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Sunday, December 3, 2017

BERLIN BUFFET

A Review of Volker Kutscher's The Silent Death

I should preface this review by stating for the record that I don't like serial killer fiction. Sure, I fell under the spell of Silence of the Lambs just like everyone else and still love that movie. But the tsunami of serial killer fiction that resulted from the success of the movie (and books) has completely turned me off the sub-genre. I just wanted to mention that up front before we get to the review. Now on with the show.

In case you haven't guessed it by now, The Silent Death, Volker Kutscher's  second entry in his best selling Gereon Rath series, gives us the hunt for a serial killer in Berlin in early 1930. The book kicks off with the gruesome death of a film star on the set of her new film - a talkie. The film industry is making the transition from silent films to sound productions and the not so friendly competition between film companies gets thrown in the mix here. With spies in both camps, the death of Betty Winter is quickly put down as a result of the spying and sabotage reaching deadly levels.

But then another actress disappears, and another.

Is a serial killer stalking the Berlin film industry? Not really
necessary to play coy with this at this point. The answer is yes.

What follows is a mixed bag. I don't think it's fair for me to delve too deeply into the serial killer aspect of the plot. I'm sick to death of such stories and thus cannot fairly comment on how it plays out here. If you're a fan of such fiction, you should be on solid ground here. Let's leave it at that.

As for the rest of the novel, Kutsher presents us with something of a buffet. And with mixed results. There is WAY too much going on in this novel - both related to his work and in his personal life. These multiple plot lines bog down the book. We are treated to Rath breaking up with his current girl friend, re-uniting with his previous love interest, he gets a dog with the prerequisite clich├ęs attached to such story lines, his father wants him working on the side on a case with political implications, one of his old friends is visiting. In short, Rath is all over the place here and the book suffers as a result. After an impressive debut in Babylon Berlin, this second outing left me flat. From main plot to endless subplots, the book became a slog to finish. Well, as they say, you've got your whole life to write your first book and six months to write your second. I don't know if that's the case with The Silent Death but it sure reads this way.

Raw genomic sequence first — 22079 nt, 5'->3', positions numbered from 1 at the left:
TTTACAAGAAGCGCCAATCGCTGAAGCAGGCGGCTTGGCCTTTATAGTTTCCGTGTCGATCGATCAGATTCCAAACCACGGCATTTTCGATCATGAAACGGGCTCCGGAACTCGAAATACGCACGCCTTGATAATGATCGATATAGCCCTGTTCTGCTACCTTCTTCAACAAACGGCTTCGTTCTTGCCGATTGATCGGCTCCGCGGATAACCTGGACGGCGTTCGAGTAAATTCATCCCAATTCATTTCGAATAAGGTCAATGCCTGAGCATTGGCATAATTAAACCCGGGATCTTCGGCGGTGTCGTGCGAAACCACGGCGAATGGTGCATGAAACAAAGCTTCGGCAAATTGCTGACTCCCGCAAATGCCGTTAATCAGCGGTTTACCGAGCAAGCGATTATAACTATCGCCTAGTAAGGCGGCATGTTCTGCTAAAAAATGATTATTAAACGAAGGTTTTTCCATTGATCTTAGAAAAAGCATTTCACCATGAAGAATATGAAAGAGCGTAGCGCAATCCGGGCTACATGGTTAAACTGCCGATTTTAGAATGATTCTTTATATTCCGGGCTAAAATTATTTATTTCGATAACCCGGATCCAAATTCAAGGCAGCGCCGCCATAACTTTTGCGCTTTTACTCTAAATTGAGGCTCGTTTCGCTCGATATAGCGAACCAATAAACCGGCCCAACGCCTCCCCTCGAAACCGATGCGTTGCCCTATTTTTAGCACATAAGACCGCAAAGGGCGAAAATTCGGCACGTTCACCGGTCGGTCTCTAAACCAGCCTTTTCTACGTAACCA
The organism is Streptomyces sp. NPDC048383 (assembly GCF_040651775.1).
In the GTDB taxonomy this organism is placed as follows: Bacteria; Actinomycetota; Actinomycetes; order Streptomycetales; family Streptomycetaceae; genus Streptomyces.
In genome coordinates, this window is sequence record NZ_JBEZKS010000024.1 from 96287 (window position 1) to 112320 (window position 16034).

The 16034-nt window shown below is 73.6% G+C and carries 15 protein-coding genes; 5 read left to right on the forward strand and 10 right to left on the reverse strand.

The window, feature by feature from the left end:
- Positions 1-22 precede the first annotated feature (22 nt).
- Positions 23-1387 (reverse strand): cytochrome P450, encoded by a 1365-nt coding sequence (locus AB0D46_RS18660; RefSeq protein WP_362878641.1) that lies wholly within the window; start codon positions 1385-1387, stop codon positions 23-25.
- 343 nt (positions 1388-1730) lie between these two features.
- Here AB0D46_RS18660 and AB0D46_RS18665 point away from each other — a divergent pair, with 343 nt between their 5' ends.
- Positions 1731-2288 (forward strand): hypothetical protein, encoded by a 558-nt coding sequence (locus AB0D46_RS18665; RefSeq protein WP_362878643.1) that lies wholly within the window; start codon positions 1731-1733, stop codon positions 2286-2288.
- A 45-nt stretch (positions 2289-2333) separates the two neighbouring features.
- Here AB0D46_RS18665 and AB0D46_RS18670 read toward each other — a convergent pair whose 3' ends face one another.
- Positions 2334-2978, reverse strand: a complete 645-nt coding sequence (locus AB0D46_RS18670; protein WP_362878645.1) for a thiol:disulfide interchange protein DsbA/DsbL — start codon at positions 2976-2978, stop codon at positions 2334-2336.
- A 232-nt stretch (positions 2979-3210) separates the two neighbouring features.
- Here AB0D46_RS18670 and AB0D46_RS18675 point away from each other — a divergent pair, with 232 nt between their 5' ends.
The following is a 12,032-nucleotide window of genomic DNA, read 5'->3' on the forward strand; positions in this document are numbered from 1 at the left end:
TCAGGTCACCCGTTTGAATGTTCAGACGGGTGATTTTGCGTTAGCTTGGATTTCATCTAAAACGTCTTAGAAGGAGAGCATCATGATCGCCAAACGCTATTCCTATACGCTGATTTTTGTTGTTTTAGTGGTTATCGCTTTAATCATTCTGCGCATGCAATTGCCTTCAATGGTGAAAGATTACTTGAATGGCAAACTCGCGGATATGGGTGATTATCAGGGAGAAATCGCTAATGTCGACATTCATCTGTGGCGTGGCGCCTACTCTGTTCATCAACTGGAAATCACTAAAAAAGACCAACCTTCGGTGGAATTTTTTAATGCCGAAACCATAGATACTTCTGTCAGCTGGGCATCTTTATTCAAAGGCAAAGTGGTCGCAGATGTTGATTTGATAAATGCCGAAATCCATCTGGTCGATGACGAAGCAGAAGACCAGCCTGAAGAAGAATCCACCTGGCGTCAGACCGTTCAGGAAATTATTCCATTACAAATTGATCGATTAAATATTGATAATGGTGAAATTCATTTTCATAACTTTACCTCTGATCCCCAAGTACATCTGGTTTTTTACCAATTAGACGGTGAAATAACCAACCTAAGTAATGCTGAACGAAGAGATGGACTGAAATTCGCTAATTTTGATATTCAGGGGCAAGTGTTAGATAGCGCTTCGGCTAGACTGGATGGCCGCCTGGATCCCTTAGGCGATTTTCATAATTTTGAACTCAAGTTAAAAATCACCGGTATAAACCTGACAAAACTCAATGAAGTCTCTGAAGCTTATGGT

So much for the bad. As he did in Babylon Berlin, Kutscher excels in period details. The book is set in 1930 and you can see the Nazi influence building via the goings on at the funeral for Horst Wessel. The novel is steeped in period detail that never seems shoe-horned in or gets anywhere near info dump levels. I don't know if the massive amount of historical nuggets result from Kutscher being German and thus having access to materials non-German speaking writers might miss in their research or whether or not Kutscher is just very very good at what he does, but the period details are always interesting, precise and vivid. Again, as such details are never obtrusive, it's always a treat to come upon one while reading.

The Silent Death is a novel ripe for those who just enjoy getting involved in the lives of its characters. Plot driven it is not. This reader prefers the focus to be on the plot - especially when one is dealing with a police procedural. If you fall into the first category and enjoy fiction based in this time period, you'll most likely enjoy the book more than I did. If you're in the latter, the novel will most likely disappoint. It's not a terrible novel, rather, it suffers from trying to be too good and too much. I'm hoping the 3rd in the series will get an English translation as I'd like to give Kutscher a chance to get back on track. Put this one in the middle third of Berlin Noir fiction. Better than most but not quite as good as the best the genre has to offer.